x/y, (x+1)/y, (x+2)/y, ..., (x+z)/y

one could say

*in this sequence of fractions the numerators goes through z-1 consecutive numbers.*

Consider the sequence

(x choose y), (x+1 choose y), (x+2 choose y),...,(x+z choose y)

one could say

*in this sequence of binomial coefficients the top-part goes through*

*z-1 consecutive numbers.*

Is there a better way to say this? That is, is there a term for the top-part of a binomial coefficient? Or for that matter the bottom part? I have not been able to find one on the web. Hence I propose a contest:

- Leave as a comment a proposed name for the top-part and for the bottom-part of a binomial coefficient.
- If you find a website that has some official name, leave that as a comment.

Considering it's a binomial coefficient, perhaps the top part should be called the degree (it represents the coefficients of a homogeneous polynomial of a fixed degree, after all). For the bottom, how about index? As in, the index of the term that the binomial coefficient is for in the corresponding lex order on the terms.

ReplyDeleteLets call upper part bino and lower part mial. Just like bra - ket

ReplyDeleteIsn't it called numerator and denominator?https://en.m.wikipedia.org/wiki/Numerator

ReplyDeleteIn your initial sequence I would say that the numerators go through (z+1) consecutive integers actually.

ReplyDeleteFor the binomial coefficients I would probably stick with the (mostly standard) "outcomes" and "possibilities" ( http://mathworld.wolfram.com/BinomialCoefficient.html ) since most people encounter them first during Combinatorics.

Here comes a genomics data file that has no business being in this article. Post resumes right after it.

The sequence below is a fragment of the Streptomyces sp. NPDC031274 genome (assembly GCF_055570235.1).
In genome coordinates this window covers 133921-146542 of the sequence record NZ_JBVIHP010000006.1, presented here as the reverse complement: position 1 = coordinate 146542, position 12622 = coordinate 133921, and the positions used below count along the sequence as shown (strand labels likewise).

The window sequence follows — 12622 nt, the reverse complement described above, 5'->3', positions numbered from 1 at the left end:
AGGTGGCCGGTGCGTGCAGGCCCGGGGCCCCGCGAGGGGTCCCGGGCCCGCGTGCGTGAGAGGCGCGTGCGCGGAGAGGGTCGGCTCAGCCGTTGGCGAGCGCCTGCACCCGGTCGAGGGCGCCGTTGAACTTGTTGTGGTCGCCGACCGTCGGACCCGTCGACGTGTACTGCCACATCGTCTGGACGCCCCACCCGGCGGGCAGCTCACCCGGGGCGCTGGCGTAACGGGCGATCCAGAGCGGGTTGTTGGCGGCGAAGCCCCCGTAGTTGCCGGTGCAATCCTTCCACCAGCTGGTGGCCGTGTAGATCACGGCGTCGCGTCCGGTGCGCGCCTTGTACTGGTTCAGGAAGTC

For the top: "binomerator".

ReplyDeleteFor the bottom... I've got nothing.

How about this*.

ReplyDeleteI was working on a probability series which has the exact opposite of the above where bottom (denominator) rises - https://sites.google.com/site/kuja27/CircuitForComputingErrorProbabilityOfMajorityVoting_2014.pdf?attredirects=0&d=1

ReplyDeleteSince above reminds of Componendo-Dividendo, it can be termed Biponendo-Bividendo :-)

choosand / choosee / chooser / ...

ReplyDeleteNow just decide which is which :)

I like just using numerator and denominator

ReplyDeleteI have to agree with Anonymous here --- we can make up all sorts of cute names, but if we had a serious paper where we actually wanted the reader to understand what was going on, we had best them call the "numerator" and "denominator" of the binomial coefficient.

ReplyDeleteSet size and subset size.

ReplyDelete